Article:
On the outskirts of Salen are the old fishing boats which are a much photographed stopping point for visitors. The bay here is a haven for otters and seals and sightings are frequent. Good walks can be taken from the village centre passing though woodlands and over the higher hills that fringe Salen.
South East Mull
Craignure | South East Mull
Craignure (meaning rock of the yew) is located in the Isle of Mull's south east corner and is the main ferry port for the Isle of Mull. Craignure runs alongside the shore of Craignure bay, and is backed by steep wooded cliffs.
The village has a shop with fuel pumps, a charity shop, cafe, bar, garage, a building suppliers and the Craignure Inn - which has a bar and serves food. There is the Isle of Mull swimming pool on the outskirts of the village, and the attached hotel also serves food.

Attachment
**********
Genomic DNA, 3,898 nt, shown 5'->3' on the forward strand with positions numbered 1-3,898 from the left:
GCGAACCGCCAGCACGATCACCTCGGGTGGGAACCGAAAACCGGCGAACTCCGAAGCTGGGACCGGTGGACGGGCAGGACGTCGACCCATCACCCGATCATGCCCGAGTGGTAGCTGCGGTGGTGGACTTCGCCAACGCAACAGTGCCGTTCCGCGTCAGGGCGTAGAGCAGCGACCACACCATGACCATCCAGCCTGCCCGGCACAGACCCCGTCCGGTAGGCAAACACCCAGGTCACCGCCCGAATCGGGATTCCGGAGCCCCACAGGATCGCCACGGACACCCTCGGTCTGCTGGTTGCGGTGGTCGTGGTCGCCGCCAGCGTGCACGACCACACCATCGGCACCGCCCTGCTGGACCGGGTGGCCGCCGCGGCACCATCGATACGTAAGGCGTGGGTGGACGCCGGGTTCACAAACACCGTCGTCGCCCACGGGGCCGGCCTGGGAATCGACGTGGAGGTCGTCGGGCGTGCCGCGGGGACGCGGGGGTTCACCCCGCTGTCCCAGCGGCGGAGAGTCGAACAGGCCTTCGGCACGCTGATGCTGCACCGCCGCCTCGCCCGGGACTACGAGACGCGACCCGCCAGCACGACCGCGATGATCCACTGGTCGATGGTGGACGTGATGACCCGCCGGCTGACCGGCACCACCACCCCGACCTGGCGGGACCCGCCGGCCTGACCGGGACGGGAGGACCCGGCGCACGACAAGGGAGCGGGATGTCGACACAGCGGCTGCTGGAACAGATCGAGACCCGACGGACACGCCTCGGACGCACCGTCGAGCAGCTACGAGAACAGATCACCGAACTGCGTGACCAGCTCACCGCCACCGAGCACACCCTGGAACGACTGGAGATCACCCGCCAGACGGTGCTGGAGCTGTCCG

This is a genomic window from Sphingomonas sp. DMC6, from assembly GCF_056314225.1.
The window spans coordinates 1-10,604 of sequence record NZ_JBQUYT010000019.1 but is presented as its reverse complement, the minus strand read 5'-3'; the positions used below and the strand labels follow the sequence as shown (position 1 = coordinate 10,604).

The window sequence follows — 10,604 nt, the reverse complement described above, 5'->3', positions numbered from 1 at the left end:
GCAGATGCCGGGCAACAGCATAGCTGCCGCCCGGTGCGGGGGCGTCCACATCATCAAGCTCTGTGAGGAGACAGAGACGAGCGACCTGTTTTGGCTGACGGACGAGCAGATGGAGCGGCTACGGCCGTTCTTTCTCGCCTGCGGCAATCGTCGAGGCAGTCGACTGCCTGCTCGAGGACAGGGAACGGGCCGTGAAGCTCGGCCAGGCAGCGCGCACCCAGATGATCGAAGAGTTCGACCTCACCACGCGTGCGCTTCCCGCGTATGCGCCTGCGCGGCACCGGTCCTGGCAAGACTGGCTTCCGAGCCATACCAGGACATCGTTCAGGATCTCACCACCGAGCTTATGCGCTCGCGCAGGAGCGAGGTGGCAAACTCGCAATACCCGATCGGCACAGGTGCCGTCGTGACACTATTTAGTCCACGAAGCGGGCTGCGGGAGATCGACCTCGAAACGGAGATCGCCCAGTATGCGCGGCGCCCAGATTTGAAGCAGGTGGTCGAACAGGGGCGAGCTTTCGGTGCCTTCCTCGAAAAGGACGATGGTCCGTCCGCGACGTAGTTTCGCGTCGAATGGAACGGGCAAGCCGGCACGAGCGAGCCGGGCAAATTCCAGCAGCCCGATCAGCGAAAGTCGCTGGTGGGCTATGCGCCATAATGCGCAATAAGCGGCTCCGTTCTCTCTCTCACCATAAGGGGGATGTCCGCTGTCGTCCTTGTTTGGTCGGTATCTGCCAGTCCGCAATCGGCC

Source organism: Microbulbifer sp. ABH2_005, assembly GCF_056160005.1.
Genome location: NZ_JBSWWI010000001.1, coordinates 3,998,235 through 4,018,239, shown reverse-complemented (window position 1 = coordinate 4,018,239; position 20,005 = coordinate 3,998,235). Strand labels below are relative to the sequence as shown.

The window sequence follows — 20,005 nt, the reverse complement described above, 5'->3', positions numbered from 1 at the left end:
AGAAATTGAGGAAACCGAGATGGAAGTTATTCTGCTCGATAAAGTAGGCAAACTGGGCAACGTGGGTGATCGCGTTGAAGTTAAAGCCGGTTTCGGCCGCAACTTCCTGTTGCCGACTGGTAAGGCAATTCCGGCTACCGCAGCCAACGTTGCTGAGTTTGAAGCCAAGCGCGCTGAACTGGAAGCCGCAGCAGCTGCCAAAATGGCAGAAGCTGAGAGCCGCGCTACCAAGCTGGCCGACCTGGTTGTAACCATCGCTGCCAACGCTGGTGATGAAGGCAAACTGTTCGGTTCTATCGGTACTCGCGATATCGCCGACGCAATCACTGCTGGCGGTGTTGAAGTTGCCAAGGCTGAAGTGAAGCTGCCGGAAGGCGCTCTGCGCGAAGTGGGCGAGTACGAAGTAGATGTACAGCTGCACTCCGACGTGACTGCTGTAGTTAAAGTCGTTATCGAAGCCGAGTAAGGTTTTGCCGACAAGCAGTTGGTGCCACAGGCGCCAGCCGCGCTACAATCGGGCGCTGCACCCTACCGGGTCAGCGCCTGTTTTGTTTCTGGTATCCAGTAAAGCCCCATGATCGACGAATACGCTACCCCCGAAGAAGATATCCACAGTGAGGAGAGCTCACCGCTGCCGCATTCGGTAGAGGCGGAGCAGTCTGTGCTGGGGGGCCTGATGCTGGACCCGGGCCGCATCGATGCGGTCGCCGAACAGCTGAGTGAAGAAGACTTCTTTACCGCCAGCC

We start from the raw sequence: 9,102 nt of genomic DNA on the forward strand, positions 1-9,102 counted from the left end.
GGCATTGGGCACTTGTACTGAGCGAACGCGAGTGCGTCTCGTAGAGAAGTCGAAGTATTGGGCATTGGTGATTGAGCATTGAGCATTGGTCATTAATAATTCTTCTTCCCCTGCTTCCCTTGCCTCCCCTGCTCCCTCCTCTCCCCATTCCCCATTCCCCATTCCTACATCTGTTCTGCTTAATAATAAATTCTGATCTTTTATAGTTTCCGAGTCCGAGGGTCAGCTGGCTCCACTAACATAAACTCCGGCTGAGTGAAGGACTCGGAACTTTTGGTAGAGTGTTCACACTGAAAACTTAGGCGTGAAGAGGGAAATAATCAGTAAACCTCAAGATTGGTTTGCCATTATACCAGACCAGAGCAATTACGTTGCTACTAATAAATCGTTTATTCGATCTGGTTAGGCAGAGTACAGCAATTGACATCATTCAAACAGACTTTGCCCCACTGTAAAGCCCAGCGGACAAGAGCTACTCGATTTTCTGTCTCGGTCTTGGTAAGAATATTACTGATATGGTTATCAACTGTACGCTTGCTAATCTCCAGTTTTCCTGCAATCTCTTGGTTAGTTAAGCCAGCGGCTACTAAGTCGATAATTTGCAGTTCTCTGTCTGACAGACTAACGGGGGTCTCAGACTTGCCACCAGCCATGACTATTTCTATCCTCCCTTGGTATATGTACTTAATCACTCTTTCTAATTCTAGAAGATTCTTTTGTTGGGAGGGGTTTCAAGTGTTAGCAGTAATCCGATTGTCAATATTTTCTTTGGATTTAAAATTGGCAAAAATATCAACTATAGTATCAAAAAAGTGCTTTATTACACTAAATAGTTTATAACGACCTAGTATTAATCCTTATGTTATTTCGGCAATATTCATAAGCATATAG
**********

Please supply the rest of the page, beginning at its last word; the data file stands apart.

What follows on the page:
Craignure is a bustling port when the ferry arrives, and the sea views across the bay looking up Loch Linnhe towards Ben Nevis are stunning.
There are good walks from Craignure. Scallastle is a forestry commission walk with picturesque waterfalls. Heading south there is an excellent woodland walk that leads to Torosay castle (gardens occasionally open to visitors).
South West Mull
Bunessan | South West Mull
Bunessan is situated on the Ross of Mull at the head of Loch na Lathaich. The village centre is a crescent of buildings set around the head of the bay. The buildings look north across the loch and past Eileen Ban towards the open sea.
Bunessan has a couple of village shops, a charity shop, cafe, church and a hotel which serves food. There is also an historical centre which is a good resource for those wising to learn more of the history of this part of Mull. Slightly further afield (10 minutes by car) there is a crotfer's shop at Kintra which sells local produce and vegetables.